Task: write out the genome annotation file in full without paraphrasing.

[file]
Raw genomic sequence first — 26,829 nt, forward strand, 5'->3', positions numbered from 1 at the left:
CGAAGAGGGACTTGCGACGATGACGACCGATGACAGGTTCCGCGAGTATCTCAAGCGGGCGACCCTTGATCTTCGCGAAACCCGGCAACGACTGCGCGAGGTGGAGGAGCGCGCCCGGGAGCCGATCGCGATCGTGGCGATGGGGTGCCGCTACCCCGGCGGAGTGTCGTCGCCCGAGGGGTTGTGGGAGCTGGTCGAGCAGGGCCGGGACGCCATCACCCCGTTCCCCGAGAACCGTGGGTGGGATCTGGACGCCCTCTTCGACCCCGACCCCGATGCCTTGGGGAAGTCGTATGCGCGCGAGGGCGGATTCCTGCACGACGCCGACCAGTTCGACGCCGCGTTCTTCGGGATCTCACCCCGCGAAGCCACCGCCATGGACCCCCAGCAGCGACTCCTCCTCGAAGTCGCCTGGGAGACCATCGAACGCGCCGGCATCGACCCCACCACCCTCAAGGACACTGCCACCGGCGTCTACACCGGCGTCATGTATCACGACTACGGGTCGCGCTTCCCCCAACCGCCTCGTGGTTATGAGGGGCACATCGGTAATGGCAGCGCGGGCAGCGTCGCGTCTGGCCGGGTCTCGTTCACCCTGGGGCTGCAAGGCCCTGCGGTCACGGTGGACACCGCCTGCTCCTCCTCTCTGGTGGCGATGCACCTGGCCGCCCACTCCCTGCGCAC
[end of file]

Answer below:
Raw genomic sequence first — 26,829 nt, forward strand, 5'->3', positions numbered from 1 at the left:
CGAAGAGGGACTTGCGACGATGACGACCGATGACAGGTTCCGCGAGTATCTCAAGCGGGCGACCCTTGATCTTCGCGAAACCCGGCAACGACTGCGCGAGGTGGAGGAGCGCGCCCGGGAGCCGATCGCGATCGTGGCGATGGGGTGCCGCTACCCCGGCGGAGTGTCGTCGCCCGAGGGGTTGTGGGAGCTGGTCGAGCAGGGCCGGGACGCCATCACCCCGTTCCCCGAGAACCGTGGGTGGGATCTGGACGCCCTCTTCGACCCCGACCCCGATGCCTTGGGGAAGTCGTATGCGCGCGAGGGCGGATTCCTGCACGACGCCGACCAGTTCGACGCCGCGTTCTTCGGGATCTCACCCCGCGAAGCCACCGCCATGGACCCCCAGCAGCGACTCCTCCTCGAAGTCGCCTGGGAGACCATCGAACGCGCCGGCATCGACCCCACCACCCTCAAGGACACTGCCACCGGCGTCTACACCGGCGTCATGTATCACGACTACGGGTCGCGCTTCCCCCAACCGCCTCGTGGTTATGAGGGGCACATCGGTAATGGCAGCGCGGGCAGCGTCGCGTCTGGCCGGGTCTCGTTCACCCTGGGGCTGCAAGGCCCTGCGGTCACGGTGGACACCGCCTGCTCCTCCTCTCTGGTGGCGATGCACCTGGCCGCCCACTCCCTGCGCAC